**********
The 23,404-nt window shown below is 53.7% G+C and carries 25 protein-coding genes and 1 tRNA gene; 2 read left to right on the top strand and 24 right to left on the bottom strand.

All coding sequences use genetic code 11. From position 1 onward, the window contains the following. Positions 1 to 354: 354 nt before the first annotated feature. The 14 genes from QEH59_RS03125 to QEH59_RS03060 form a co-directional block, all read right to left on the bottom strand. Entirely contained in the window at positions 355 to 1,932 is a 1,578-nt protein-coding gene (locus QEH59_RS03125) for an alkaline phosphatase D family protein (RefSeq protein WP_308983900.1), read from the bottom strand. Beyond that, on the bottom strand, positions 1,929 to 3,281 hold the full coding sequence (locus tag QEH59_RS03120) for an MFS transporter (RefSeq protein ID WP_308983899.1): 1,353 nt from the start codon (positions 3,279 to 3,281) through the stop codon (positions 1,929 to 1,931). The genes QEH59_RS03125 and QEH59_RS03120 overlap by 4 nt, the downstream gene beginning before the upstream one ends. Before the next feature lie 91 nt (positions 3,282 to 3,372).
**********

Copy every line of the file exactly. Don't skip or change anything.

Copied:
The 23,404-nt window shown below is 53.7% G+C and carries 25 protein-coding genes and 1 tRNA gene; 2 read left to right on the top strand and 24 right to left on the bottom strand.

All coding sequences use genetic code 11. From position 1 onward, the window contains the following. Positions 1 to 354: 354 nt before the first annotated feature. The 14 genes from QEH59_RS03125 to QEH59_RS03060 form a co-directional block, all read right to left on the bottom strand. Entirely contained in the window at positions 355 to 1,932 is a 1,578-nt protein-coding gene (locus QEH59_RS03125) for an alkaline phosphatase D family protein (RefSeq protein WP_308983900.1), read from the bottom strand. Beyond that, on the bottom strand, positions 1,929 to 3,281 hold the full coding sequence (locus tag QEH59_RS03120) for an MFS transporter (RefSeq protein ID WP_308983899.1): 1,353 nt from the start codon (positions 3,279 to 3,281) through the stop codon (positions 1,929 to 1,931). The genes QEH59_RS03125 and QEH59_RS03120 overlap by 4 nt, the downstream gene beginning before the upstream one ends. Before the next feature lie 91 nt (positions 3,282 to 3,372).